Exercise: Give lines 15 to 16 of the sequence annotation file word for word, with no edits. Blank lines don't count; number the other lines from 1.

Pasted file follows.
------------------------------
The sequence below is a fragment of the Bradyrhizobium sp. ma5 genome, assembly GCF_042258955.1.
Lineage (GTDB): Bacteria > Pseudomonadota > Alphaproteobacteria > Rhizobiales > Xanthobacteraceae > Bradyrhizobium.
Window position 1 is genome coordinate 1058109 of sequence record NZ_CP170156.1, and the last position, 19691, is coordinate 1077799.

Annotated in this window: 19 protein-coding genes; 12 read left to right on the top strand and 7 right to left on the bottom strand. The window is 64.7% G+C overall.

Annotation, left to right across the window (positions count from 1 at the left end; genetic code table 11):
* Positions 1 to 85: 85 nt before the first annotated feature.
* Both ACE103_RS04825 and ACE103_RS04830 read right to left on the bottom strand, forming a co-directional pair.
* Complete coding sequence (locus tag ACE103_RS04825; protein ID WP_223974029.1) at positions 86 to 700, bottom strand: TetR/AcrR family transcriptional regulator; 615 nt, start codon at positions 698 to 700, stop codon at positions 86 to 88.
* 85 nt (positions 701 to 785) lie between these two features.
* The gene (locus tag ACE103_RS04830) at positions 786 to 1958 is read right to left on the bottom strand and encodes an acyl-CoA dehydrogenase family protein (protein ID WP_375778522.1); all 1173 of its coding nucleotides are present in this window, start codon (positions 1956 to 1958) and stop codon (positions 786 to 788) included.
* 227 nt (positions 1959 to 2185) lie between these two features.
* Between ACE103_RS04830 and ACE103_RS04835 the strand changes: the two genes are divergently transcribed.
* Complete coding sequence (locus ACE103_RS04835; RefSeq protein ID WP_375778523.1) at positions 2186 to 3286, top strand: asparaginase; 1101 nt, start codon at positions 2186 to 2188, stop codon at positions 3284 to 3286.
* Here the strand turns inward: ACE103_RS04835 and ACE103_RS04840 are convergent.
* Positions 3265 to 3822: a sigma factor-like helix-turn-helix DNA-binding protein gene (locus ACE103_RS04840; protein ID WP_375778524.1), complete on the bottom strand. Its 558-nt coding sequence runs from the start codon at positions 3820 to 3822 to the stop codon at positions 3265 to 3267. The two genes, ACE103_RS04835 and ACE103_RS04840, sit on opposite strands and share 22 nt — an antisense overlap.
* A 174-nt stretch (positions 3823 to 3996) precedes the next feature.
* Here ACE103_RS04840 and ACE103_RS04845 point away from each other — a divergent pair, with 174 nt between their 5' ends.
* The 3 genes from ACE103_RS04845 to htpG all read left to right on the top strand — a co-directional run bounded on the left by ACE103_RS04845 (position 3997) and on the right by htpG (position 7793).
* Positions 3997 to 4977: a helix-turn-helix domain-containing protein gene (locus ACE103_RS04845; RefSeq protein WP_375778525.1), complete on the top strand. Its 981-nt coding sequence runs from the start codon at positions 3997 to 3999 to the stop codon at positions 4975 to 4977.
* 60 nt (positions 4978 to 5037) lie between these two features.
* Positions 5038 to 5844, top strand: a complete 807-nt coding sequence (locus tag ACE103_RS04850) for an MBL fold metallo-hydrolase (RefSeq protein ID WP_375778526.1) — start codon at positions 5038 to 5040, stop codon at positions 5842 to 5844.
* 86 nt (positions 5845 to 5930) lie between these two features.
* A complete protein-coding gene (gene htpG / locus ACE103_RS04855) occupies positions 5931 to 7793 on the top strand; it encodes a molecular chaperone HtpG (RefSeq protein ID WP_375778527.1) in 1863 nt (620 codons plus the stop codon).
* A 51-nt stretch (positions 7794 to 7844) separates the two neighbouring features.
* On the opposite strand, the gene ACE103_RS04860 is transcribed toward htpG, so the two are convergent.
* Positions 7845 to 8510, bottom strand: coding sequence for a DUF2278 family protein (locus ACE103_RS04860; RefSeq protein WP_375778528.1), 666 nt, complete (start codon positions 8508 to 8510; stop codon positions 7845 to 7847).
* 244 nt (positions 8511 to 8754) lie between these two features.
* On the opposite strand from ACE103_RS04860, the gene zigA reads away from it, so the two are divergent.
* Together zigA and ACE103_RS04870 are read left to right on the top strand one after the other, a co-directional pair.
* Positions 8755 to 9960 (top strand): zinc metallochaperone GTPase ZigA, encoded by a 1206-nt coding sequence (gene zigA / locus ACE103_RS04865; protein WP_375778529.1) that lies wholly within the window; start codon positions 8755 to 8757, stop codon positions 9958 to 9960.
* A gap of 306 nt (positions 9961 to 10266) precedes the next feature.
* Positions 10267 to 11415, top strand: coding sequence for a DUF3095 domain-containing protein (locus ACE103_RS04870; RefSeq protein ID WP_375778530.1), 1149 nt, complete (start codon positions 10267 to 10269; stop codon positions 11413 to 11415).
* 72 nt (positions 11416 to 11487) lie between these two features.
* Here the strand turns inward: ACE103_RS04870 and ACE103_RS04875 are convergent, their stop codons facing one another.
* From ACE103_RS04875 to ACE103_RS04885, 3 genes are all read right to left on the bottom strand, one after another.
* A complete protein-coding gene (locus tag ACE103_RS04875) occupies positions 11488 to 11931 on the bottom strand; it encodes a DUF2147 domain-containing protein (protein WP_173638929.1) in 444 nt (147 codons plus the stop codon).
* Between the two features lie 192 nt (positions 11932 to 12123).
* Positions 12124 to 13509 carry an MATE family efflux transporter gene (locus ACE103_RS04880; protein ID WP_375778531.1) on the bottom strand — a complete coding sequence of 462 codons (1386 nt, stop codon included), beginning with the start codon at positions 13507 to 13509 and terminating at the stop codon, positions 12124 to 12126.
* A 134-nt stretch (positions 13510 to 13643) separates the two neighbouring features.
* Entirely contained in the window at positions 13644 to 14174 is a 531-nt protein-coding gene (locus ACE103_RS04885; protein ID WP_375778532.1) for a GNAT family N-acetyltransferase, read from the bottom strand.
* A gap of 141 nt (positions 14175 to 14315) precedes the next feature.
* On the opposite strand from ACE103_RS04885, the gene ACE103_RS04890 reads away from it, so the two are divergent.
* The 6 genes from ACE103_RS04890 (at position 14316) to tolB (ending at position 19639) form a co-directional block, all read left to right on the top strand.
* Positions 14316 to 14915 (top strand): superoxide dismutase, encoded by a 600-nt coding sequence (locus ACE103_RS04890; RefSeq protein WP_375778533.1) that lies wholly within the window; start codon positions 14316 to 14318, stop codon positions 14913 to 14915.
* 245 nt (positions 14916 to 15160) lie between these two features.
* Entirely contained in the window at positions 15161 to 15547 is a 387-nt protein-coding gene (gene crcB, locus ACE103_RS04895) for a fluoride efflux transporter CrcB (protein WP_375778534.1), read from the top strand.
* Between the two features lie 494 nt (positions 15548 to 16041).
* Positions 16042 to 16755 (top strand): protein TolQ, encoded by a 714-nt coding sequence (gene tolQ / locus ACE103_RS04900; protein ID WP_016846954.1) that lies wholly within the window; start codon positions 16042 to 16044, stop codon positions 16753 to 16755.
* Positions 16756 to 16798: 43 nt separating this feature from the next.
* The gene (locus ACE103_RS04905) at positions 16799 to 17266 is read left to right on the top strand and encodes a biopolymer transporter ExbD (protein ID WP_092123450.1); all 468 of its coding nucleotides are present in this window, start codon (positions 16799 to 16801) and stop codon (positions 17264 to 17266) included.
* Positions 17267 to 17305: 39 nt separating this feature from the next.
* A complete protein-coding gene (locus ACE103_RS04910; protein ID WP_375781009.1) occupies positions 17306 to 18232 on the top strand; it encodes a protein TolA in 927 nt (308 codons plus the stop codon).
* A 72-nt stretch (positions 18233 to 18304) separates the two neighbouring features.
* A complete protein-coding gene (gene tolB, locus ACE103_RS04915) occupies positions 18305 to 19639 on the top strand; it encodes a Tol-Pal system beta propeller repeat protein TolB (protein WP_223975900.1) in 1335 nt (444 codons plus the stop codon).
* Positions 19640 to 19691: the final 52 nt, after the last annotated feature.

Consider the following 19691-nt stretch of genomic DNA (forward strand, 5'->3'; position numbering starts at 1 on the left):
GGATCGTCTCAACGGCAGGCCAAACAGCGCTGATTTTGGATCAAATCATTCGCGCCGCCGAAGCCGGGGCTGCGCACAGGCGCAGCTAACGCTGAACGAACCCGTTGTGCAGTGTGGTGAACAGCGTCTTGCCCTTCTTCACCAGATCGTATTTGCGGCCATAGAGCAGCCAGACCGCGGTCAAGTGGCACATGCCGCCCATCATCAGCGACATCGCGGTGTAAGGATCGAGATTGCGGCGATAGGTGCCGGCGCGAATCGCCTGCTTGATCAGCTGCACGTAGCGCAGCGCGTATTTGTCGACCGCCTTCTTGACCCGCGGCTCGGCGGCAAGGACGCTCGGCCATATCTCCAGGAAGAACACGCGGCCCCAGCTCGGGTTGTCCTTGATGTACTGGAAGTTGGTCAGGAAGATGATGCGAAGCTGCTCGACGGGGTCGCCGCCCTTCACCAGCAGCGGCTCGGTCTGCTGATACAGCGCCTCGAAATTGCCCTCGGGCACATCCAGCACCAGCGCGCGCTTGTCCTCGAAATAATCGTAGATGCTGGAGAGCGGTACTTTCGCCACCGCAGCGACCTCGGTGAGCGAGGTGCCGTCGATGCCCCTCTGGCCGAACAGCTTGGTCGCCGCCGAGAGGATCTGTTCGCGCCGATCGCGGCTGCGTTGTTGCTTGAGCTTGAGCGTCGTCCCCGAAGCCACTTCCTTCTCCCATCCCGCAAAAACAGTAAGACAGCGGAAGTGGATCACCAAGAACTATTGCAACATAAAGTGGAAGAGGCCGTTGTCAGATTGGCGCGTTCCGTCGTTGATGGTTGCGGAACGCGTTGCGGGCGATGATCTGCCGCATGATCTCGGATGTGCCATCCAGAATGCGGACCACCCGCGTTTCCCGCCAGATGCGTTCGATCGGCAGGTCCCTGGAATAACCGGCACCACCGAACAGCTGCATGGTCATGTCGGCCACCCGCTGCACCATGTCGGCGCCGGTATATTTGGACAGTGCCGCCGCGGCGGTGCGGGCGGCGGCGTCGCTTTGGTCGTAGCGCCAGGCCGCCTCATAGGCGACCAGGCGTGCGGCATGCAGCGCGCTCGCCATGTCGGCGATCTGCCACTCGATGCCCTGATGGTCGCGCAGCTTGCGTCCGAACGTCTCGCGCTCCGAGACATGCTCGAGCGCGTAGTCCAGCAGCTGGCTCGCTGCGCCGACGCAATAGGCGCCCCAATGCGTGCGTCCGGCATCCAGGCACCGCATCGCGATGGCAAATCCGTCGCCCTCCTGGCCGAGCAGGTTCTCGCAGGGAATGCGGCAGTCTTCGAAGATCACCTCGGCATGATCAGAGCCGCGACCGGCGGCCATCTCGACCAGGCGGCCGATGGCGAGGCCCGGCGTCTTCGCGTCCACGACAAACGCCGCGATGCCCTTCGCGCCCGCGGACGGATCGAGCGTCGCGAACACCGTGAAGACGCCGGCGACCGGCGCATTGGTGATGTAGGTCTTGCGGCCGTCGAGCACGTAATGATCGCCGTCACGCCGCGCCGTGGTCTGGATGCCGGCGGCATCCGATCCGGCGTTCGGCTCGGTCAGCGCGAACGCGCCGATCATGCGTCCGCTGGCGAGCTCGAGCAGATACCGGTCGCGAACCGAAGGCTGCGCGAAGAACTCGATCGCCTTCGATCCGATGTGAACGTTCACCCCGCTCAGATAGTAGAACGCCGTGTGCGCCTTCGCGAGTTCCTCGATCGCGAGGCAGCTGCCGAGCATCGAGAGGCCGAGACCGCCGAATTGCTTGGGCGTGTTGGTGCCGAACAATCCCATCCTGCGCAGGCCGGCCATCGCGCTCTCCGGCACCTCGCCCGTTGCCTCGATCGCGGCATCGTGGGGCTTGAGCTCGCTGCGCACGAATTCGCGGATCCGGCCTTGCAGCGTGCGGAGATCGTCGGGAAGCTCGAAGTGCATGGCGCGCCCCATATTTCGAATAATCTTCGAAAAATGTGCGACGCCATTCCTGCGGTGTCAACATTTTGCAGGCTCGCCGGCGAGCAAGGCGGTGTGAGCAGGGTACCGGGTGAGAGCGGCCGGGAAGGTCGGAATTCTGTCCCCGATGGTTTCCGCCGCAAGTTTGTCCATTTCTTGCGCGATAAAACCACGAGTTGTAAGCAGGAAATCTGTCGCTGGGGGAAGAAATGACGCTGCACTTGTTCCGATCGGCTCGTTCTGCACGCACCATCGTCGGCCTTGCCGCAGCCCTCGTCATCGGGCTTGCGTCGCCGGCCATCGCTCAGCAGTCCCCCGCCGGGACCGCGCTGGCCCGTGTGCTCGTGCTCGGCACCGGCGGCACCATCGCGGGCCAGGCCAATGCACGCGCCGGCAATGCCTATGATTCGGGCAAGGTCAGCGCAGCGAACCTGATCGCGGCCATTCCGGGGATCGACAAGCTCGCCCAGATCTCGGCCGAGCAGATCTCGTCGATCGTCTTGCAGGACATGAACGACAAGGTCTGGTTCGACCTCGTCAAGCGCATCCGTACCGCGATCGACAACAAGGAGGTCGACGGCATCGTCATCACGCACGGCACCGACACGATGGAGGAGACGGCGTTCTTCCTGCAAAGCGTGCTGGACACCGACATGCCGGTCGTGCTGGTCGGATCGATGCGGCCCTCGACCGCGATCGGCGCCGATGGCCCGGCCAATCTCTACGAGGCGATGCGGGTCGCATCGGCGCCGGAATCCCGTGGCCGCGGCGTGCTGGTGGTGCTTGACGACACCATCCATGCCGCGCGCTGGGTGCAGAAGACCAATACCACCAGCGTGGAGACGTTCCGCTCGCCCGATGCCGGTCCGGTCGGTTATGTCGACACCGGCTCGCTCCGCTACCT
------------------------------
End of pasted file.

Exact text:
* Positions 3265 to 3822: a sigma factor-like helix-turn-helix DNA-binding protein gene (locus ACE103_RS04840; protein ID WP_375778524.1), complete on the bottom strand. Its 558-nt coding sequence runs from the start codon at positions 3820 to 3822 to the stop codon at positions 3265 to 3267. The two genes, ACE103_RS04835 and ACE103_RS04840, sit on opposite strands and share 22 nt — an antisense overlap.
* A 174-nt stretch (positions 3823 to 3996) precedes the next feature.